I’ve read a fair number of philosophy books and it seems there are very few uncaused events, and vertebral discs don’t herniate by magic. While there often isn’t a specific injury, it is known that most disc bulges and herniations are caused by repeated spine flexion, which is exacerbated by sustained flexion loads, with rotational stresses not doing the discs a lot of good either. So sufferers of back pain (and neck too) should keep this in mind, and should probably avoid a lot of spine stretching, and sustained poor postures, or else what happened to the disc in question will likely happen to neighboring discs either above or below. As many pain sufferers can tell you, a good number of spine injuries result in recurrent and chronic pain, then is only eliminated when bad habits are eliminated and strength increased. Still the good news from this study is that even with the worst of herniated discs generally respond very well to treatment without the need of surgery.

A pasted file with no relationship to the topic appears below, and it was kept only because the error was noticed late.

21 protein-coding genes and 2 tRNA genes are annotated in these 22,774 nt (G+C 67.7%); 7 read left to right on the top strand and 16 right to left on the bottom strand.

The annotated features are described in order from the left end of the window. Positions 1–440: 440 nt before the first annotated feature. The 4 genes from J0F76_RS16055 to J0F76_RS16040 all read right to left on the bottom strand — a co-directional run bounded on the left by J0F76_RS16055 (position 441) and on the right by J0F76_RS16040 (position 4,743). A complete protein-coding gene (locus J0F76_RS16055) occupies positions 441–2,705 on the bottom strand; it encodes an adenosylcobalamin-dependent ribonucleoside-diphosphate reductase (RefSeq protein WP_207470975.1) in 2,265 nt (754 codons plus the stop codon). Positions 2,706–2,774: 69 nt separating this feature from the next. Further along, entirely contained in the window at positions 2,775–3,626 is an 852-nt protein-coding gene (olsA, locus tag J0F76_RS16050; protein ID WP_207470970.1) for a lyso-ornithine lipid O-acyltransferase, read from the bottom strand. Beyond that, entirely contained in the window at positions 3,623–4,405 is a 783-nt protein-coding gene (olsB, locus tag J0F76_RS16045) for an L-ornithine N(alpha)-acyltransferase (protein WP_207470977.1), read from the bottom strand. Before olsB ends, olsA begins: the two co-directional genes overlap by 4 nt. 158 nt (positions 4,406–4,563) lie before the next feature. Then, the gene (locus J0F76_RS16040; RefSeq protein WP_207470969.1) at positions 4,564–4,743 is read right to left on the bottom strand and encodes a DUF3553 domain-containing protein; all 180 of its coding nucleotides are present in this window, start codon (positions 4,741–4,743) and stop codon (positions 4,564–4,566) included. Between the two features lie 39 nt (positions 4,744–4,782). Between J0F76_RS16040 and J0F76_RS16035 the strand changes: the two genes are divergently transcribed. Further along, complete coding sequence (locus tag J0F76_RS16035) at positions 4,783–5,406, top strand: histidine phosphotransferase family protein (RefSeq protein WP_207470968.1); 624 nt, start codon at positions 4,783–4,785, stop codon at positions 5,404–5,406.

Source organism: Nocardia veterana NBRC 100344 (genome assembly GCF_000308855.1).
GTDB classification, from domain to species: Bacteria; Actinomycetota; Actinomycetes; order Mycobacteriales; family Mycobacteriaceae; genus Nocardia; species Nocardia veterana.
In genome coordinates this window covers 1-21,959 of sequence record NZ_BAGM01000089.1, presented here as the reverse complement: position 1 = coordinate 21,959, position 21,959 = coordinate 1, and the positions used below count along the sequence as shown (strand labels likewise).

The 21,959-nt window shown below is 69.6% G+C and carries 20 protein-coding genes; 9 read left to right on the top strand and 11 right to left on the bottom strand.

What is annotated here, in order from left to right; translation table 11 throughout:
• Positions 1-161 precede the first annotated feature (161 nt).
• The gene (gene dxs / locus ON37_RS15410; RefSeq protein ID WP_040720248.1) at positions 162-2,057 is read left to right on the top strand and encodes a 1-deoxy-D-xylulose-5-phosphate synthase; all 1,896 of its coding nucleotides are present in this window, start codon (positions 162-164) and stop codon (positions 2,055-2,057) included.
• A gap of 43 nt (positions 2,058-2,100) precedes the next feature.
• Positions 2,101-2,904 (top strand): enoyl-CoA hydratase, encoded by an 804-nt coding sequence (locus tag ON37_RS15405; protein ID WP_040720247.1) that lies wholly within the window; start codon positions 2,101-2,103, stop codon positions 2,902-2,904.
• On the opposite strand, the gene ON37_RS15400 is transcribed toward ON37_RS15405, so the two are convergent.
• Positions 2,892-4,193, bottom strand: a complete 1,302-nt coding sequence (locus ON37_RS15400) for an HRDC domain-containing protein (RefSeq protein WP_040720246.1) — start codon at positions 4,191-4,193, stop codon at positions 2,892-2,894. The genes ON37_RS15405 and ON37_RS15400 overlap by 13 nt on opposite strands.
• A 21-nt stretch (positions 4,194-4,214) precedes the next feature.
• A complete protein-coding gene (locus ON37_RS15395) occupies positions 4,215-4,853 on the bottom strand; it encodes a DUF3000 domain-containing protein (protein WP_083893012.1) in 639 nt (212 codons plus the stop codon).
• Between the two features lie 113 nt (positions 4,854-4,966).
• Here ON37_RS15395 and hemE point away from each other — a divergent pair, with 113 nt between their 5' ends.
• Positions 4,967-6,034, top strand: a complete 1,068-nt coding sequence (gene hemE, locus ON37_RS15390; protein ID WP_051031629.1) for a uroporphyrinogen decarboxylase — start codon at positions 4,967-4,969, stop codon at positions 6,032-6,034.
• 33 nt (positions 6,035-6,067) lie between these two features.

As always, if you have any further questions or need for clarifications, please don’t hesitate to ask. Being aware that some of my blog ideas are contentious and occasionally a bit out of the field of my expertise, I encourage my readers to come forth with any questions/comments that are of interest or concern. Your comments are valued and welcomed.
Chad Reilly is a licensed physical therapist, located in North Phoenix, practicing science based medicine with treatment protocols unique and effective enough to proudly serve patients from Phoenix, Scottsdale, Mesa, Chandler, Tempe, Peoria, and Glendale.